AMD’s recent presentation at ISSCC 2015 clearly illustrates this point by showing device improvements while still staying at the same 28 nm process node, see slide below. As could be seen, major improvements in power, yield, and performance are possible over time without changing the technology node. AMD’s President & CEO Dr. Lisa Su presentation in 2015 Semicon China, reiterated AMD’s technology progress within the same 28nm technology node:

Fig 3

Even more significant would be the adoption of a breakthrough technology. A good example is the SRAM technology developed by Zeno Semiconductor, which has recently been validated on a 28nm process. This new SRAM technology replaces the 6T SRAM bit cell with 1T SRAM (true SRAM – no refresh is needed) providing significant reduction of ‘component costs’ as is illustrated in the following two slides.

Fig 4

Fig 5

This new industry trend was nicely articulated by Kelvin Low of Samsung covered in “Samsung Describes Road to 14nm, FinFETs a challenge, FD-SOI an alternative.” Quoting: “Samsung spent several years developing its 14nm technology and debating which process node it would invest in after 28nm. Low expects that 28nm will still be a popular process node for years to come because of its price …The cost per transistor has increased in 14nm FinFETs and will continue to do so, Low said, so an alternative technology such as 28nm SOI is necessary”. TSMC too is now spending on new R&D efforts to improve their 28 nm as was presented in TSMC 2015 Technology Symposium, introducing new 28nm processes, 28HPC+ and 28ULP. 28HPC+ is for high performance, a speed gain of about 15% for the same leakage, or a reduction of 30-50% in leakage for the same speed. The 28ULP (for ultra-low power) process is for IoT applications with a lower operating voltage of 0.7V (versus 0.9V for 28HPC+). And also new standard cell libraries were developed for this process with 9 and 7 track libraries (compared to 12T/9T before).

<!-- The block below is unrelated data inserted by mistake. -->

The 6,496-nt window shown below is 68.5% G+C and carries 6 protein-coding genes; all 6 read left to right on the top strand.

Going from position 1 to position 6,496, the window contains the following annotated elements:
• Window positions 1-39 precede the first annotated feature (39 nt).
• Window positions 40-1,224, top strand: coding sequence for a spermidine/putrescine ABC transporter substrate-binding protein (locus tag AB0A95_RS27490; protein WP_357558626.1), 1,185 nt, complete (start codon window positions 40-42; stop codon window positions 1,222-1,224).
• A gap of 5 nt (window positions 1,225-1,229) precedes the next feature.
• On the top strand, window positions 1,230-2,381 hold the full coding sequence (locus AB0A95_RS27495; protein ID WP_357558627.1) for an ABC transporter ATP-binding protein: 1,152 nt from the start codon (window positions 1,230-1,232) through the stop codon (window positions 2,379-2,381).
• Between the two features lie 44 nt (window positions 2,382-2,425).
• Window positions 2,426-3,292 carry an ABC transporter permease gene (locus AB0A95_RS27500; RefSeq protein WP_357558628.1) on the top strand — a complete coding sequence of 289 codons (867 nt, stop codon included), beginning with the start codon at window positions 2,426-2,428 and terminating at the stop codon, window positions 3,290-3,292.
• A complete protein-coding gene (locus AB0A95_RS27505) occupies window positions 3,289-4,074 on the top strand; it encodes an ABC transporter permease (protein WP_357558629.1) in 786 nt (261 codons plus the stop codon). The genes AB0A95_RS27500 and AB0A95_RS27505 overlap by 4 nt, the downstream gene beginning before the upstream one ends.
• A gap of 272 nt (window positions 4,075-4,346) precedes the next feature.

“Device and circuit cleverness” as a factor will never stop; however, it is made of a series of individual improvements that will not be enough to sustain a long-term scaling path for the industry. An alternative long-term path will be “Die size” – “larger chip area,” which is effectively monolithic 3D, and manufacturing efficiency, which will have an important role in monolithic 3D.